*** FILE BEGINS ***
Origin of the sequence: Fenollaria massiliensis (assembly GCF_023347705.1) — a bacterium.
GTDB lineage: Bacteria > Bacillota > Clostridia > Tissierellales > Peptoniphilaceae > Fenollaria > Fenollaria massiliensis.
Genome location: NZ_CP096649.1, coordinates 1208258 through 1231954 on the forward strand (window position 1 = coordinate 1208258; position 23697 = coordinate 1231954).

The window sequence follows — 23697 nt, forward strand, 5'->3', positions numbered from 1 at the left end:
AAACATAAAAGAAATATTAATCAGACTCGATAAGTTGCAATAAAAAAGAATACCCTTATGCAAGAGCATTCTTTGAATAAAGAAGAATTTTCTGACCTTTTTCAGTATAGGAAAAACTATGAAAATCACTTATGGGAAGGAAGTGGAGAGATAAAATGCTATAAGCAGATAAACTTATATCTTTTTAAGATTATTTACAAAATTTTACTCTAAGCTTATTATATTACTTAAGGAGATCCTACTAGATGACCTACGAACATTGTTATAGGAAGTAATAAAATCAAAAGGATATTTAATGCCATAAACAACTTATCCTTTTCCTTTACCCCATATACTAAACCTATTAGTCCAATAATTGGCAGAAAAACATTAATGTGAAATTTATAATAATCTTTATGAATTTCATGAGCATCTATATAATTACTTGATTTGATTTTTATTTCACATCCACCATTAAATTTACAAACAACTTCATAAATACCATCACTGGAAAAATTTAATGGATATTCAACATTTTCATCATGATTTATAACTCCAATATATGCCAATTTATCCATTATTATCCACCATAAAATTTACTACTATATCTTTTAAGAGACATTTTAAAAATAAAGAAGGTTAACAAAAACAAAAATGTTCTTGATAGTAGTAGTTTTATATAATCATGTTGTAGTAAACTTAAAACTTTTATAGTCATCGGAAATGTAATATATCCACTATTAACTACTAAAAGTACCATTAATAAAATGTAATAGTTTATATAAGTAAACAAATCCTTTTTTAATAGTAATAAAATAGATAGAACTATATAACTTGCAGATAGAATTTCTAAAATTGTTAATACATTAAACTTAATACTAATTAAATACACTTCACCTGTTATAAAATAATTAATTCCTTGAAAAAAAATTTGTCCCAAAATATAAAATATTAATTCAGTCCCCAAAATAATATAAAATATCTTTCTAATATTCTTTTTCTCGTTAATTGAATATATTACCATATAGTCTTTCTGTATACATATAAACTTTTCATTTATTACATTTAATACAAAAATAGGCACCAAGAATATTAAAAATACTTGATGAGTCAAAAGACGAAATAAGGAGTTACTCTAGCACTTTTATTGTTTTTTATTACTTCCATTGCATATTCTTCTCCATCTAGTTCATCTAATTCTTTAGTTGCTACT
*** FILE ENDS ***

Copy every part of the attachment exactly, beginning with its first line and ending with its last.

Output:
Origin of the sequence: Fenollaria massiliensis (assembly GCF_023347705.1) — a bacterium.
GTDB lineage: Bacteria > Bacillota > Clostridia > Tissierellales > Peptoniphilaceae > Fenollaria > Fenollaria massiliensis.
Genome location: NZ_CP096649.1, coordinates 1208258 through 1231954 on the forward strand (window position 1 = coordinate 1208258; position 23697 = coordinate 1231954).

The window sequence follows — 23697 nt, forward strand, 5'->3', positions numbered from 1 at the left end:
AAACATAAAAGAAATATTAATCAGACTCGATAAGTTGCAATAAAAAAGAATACCCTTATGCAAGAGCATTCTTTGAATAAAGAAGAATTTTCTGACCTTTTTCAGTATAGGAAAAACTATGAAAATCACTTATGGGAAGGAAGTGGAGAGATAAAATGCTATAAGCAGATAAACTTATATCTTTTTAAGATTATTTACAAAATTTTACTCTAAGCTTATTATATTACTTAAGGAGATCCTACTAGATGACCTACGAACATTGTTATAGGAAGTAATAAAATCAAAAGGATATTTAATGCCATAAACAACTTATCCTTTTCCTTTACCCCATATACTAAACCTATTAGTCCAATAATTGGCAGAAAAACATTAATGTGAAATTTATAATAATCTTTATGAATTTCATGAGCATCTATATAATTACTTGATTTGATTTTTATTTCACATCCACCATTAAATTTACAAACAACTTCATAAATACCATCACTGGAAAAATTTAATGGATATTCAACATTTTCATCATGATTTATAACTCCAATATATGCCAATTTATCCATTATTATCCACCATAAAATTTACTACTATATCTTTTAAGAGACATTTTAAAAATAAAGAAGGTTAACAAAAACAAAAATGTTCTTGATAGTAGTAGTTTTATATAATCATGTTGTAGTAAACTTAAAACTTTTATAGTCATCGGAAATGTAATATATCCACTATTAACTACTAAAAGTACCATTAATAAAATGTAATAGTTTATATAAGTAAACAAATCCTTTTTTAATAGTAATAAAATAGATAGAACTATATAACTTGCAGATAGAATTTCTAAAATTGTTAATACATTAAACTTAATACTAATTAAATACACTTCACCTGTTATAAAATAATTAATTCCTTGAAAAAAAATTTGTCCCAAAATATAAAATATTAATTCAGTCCCCAAAATAATATAAAATATCTTTCTAATATTCTTTTTCTCGTTAATTGAATATATTACCATATAGTCTTTCTGTATACATATAAACTTTTCATTTATTACATTTAATACAAAAATAGGCACCAAGAATATTAAAAATACTTGATGAGTCAAAAGACGAAATAAGGAGTTACTCTAGCACTTTTATTGTTTTTTATTACTTCCATTGCATATTCTTCTCCATCTAGTTCATCTAATTCTTTAGTTGCTACT